Mr. Speaker, I listened to my hon. colleague and his fairly severe criticism of Bill C-13. He gave bit of history on the Canadian Grain Commission as well.
He spoke to one of the key areas, and I am not sure if I am quoting him quite correctly, because he did not elaborate a lot on this. He talked about the risk to Canada's international reputation. As we see it on our side, the way the government has proposed the bill, there is a real concern for producers. The government is clearly favouring the corporate sector over primarily producers by the way it is moving forward with the amendments to the bill.
We see problems with the loss of inward inspections in the quality of grains potentially moving into the domestic market and possibly into the United States. There is a real concern for producers over the loss of bonding. However, as to the risk to Canada's international reputation, could the member expand on that issue, because is a serious matter?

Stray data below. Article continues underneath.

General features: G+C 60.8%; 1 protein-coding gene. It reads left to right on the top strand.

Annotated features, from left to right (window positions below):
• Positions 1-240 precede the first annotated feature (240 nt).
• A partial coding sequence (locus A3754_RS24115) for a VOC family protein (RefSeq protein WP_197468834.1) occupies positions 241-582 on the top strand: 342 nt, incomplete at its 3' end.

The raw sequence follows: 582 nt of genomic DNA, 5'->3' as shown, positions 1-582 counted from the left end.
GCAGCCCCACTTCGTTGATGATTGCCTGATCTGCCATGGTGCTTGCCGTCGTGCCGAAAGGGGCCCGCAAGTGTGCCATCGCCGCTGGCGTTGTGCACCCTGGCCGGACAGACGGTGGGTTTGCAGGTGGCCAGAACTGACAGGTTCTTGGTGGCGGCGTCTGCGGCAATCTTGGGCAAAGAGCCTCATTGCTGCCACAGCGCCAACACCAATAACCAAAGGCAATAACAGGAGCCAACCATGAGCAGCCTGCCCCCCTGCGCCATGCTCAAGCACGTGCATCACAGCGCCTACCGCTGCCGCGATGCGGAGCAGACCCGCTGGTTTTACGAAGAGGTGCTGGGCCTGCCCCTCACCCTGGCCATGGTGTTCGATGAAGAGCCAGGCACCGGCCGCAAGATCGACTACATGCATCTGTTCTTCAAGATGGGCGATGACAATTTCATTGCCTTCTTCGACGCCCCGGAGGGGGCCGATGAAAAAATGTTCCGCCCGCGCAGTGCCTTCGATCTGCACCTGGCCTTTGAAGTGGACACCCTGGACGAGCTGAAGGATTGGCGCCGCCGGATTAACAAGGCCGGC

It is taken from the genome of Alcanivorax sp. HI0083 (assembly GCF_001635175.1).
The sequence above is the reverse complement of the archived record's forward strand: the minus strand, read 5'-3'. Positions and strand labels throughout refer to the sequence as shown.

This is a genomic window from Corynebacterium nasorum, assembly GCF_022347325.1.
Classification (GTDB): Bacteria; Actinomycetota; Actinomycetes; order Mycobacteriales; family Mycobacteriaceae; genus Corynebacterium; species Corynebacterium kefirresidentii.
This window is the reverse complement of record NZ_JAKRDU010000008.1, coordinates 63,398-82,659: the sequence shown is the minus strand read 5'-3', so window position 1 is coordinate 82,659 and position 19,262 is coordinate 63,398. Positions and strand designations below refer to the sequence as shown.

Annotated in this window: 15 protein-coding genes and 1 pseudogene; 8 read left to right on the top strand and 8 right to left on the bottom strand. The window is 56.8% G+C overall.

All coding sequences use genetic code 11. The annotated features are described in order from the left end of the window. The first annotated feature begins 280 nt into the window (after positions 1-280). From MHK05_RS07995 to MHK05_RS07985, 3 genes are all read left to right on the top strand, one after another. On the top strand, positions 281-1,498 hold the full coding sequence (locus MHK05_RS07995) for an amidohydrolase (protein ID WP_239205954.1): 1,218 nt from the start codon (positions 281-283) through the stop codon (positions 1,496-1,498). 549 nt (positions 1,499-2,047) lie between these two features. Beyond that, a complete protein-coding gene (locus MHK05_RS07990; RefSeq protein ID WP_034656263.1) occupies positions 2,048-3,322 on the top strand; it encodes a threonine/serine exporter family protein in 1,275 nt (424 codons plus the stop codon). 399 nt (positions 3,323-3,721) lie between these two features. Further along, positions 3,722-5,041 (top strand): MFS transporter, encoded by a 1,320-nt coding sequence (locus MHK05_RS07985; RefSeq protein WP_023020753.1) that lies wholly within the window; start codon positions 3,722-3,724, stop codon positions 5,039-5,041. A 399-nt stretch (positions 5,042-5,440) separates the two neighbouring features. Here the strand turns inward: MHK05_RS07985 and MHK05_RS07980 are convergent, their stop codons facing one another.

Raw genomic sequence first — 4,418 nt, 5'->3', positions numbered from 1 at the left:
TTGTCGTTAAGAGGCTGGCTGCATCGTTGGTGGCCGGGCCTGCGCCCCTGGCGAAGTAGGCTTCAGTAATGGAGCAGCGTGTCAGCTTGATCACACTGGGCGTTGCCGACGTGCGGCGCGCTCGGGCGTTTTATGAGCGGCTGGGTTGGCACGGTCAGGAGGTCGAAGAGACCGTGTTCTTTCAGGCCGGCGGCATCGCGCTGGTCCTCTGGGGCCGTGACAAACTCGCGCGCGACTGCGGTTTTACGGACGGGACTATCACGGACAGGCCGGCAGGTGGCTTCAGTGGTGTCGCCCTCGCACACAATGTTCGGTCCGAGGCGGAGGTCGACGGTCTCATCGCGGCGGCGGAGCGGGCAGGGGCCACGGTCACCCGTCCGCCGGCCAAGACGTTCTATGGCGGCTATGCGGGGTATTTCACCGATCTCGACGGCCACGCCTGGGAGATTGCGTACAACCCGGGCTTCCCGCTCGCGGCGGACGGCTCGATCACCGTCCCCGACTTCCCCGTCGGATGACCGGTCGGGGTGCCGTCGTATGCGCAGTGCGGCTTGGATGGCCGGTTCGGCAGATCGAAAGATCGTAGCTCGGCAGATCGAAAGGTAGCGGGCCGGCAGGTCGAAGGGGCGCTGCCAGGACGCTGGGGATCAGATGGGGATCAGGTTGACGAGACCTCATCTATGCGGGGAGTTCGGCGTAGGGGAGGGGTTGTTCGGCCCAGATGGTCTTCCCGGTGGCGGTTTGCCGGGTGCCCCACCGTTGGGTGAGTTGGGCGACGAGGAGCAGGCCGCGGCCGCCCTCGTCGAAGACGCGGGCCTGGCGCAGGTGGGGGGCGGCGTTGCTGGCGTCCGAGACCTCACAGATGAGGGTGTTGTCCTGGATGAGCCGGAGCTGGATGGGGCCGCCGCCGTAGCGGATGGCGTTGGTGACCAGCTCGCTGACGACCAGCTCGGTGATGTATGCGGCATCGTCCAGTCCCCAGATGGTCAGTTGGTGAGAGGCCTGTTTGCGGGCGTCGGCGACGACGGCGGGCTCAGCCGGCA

Canada is seen as the most reliable supplier of high quality grains around the world. Whereas the United States is seen as a residual supplier and does not match our quality in any shape or form. It seems the government may be moving to Americanize our system, which I think would be a sad thing. Does the member have any comments on that?